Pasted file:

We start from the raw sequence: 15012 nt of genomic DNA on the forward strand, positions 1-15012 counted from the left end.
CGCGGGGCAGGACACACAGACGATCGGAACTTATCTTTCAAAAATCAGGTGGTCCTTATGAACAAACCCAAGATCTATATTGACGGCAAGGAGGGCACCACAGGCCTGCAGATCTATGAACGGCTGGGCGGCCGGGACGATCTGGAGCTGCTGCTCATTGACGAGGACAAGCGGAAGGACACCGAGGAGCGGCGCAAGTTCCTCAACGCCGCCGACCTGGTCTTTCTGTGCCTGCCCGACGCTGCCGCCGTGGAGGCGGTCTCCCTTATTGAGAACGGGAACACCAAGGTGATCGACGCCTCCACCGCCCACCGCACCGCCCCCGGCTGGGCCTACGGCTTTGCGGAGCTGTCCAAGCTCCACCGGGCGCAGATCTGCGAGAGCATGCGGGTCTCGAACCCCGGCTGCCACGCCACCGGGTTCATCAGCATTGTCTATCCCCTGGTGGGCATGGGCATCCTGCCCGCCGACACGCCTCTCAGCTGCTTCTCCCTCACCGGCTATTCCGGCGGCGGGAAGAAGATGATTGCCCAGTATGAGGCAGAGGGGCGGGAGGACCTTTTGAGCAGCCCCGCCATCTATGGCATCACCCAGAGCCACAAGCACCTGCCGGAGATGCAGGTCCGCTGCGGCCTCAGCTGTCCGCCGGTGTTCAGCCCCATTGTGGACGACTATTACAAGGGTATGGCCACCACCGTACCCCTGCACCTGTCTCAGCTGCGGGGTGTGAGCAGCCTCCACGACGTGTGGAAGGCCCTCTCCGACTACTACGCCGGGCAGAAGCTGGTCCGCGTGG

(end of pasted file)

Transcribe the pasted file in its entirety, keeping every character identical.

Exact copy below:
We start from the raw sequence: 15012 nt of genomic DNA on the forward strand, positions 1-15012 counted from the left end.
CGCGGGGCAGGACACACAGACGATCGGAACTTATCTTTCAAAAATCAGGTGGTCCTTATGAACAAACCCAAGATCTATATTGACGGCAAGGAGGGCACCACAGGCCTGCAGATCTATGAACGGCTGGGCGGCCGGGACGATCTGGAGCTGCTGCTCATTGACGAGGACAAGCGGAAGGACACCGAGGAGCGGCGCAAGTTCCTCAACGCCGCCGACCTGGTCTTTCTGTGCCTGCCCGACGCTGCCGCCGTGGAGGCGGTCTCCCTTATTGAGAACGGGAACACCAAGGTGATCGACGCCTCCACCGCCCACCGCACCGCCCCCGGCTGGGCCTACGGCTTTGCGGAGCTGTCCAAGCTCCACCGGGCGCAGATCTGCGAGAGCATGCGGGTCTCGAACCCCGGCTGCCACGCCACCGGGTTCATCAGCATTGTCTATCCCCTGGTGGGCATGGGCATCCTGCCCGCCGACACGCCTCTCAGCTGCTTCTCCCTCACCGGCTATTCCGGCGGCGGGAAGAAGATGATTGCCCAGTATGAGGCAGAGGGGCGGGAGGACCTTTTGAGCAGCCCCGCCATCTATGGCATCACCCAGAGCCACAAGCACCTGCCGGAGATGCAGGTCCGCTGCGGCCTCAGCTGTCCGCCGGTGTTCAGCCCCATTGTGGACGACTATTACAAGGGTATGGCCACCACCGTACCCCTGCACCTGTCTCAGCTGCGGGGTGTGAGCAGCCTCCACGACGTGTGGAAGGCCCTCTCCGACTACTACGCCGGGCAGAAGCTGGTCCGCGTGG